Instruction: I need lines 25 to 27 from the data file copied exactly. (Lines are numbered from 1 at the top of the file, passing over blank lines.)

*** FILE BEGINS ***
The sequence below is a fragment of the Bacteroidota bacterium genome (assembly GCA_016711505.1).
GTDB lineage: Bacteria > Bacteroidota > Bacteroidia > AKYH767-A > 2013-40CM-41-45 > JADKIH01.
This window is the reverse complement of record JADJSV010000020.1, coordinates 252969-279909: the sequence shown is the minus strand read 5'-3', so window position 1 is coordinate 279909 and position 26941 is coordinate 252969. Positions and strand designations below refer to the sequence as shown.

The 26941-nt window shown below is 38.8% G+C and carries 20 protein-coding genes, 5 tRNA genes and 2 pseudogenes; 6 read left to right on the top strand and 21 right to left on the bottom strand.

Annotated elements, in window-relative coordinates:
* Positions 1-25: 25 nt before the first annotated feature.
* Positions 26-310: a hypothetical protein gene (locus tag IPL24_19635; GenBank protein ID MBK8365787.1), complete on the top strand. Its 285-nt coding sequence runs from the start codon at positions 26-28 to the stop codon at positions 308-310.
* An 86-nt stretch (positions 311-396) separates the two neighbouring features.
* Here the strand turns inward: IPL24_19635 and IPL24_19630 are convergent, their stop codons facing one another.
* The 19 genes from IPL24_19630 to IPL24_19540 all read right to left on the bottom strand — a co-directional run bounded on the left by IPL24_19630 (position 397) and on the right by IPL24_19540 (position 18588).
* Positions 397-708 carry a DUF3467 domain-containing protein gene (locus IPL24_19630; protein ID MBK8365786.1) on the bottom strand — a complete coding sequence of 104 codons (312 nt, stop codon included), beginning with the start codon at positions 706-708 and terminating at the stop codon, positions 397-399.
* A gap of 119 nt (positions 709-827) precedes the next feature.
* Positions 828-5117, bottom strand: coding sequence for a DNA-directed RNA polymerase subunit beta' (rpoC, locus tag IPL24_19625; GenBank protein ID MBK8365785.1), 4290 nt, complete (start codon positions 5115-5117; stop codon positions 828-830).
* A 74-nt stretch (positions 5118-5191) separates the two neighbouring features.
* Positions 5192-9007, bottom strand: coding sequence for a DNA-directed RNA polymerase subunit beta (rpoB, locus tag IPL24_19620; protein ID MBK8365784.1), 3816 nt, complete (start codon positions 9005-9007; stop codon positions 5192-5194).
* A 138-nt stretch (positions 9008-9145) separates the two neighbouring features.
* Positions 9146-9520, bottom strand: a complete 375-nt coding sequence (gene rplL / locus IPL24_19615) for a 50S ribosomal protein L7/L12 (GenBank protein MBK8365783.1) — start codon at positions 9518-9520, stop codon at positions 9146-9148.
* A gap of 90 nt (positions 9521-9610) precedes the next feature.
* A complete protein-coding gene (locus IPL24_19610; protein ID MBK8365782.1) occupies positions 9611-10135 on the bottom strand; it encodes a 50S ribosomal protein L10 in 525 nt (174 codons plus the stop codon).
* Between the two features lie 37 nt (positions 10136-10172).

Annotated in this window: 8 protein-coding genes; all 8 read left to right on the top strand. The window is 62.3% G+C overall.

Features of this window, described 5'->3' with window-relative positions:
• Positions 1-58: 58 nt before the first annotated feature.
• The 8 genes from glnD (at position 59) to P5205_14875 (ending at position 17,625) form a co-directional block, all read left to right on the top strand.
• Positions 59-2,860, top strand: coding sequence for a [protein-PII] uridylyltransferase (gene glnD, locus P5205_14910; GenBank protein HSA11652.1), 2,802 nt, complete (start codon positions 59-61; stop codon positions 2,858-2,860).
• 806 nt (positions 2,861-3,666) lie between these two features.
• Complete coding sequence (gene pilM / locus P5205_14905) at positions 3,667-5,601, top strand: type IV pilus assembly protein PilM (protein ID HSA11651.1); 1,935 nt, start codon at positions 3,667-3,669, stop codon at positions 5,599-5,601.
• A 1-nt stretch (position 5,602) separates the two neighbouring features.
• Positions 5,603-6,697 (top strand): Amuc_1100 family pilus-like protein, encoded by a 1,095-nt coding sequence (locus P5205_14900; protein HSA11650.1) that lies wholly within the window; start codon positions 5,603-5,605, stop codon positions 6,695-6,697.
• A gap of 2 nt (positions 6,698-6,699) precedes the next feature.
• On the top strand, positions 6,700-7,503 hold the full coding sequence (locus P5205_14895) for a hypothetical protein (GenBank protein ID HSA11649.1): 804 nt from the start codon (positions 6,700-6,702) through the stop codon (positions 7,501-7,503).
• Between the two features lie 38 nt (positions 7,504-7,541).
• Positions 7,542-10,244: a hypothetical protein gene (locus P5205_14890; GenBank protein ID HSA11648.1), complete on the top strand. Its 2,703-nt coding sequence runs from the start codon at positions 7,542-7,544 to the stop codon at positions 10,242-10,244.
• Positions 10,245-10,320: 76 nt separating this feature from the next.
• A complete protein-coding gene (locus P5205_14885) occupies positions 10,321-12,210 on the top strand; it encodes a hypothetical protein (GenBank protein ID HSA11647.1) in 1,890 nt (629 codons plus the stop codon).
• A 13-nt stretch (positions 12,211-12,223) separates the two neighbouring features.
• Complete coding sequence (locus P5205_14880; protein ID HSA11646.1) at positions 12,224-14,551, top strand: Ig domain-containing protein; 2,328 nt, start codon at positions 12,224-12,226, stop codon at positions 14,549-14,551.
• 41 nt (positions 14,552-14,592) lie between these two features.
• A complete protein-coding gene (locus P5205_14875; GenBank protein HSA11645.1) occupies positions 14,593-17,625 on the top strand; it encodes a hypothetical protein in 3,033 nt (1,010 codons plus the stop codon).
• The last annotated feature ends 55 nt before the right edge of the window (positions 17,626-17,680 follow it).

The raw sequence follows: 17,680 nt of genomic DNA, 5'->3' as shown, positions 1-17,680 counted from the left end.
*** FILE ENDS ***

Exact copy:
• Positions 59-2,860, top strand: coding sequence for a [protein-PII] uridylyltransferase (gene glnD, locus P5205_14910; GenBank protein HSA11652.1), 2,802 nt, complete (start codon positions 59-61; stop codon positions 2,858-2,860).
• 806 nt (positions 2,861-3,666) lie between these two features.
• Complete coding sequence (gene pilM / locus P5205_14905) at positions 3,667-5,601, top strand: type IV pilus assembly protein PilM (protein ID HSA11651.1); 1,935 nt, start codon at positions 3,667-3,669, stop codon at positions 5,599-5,601.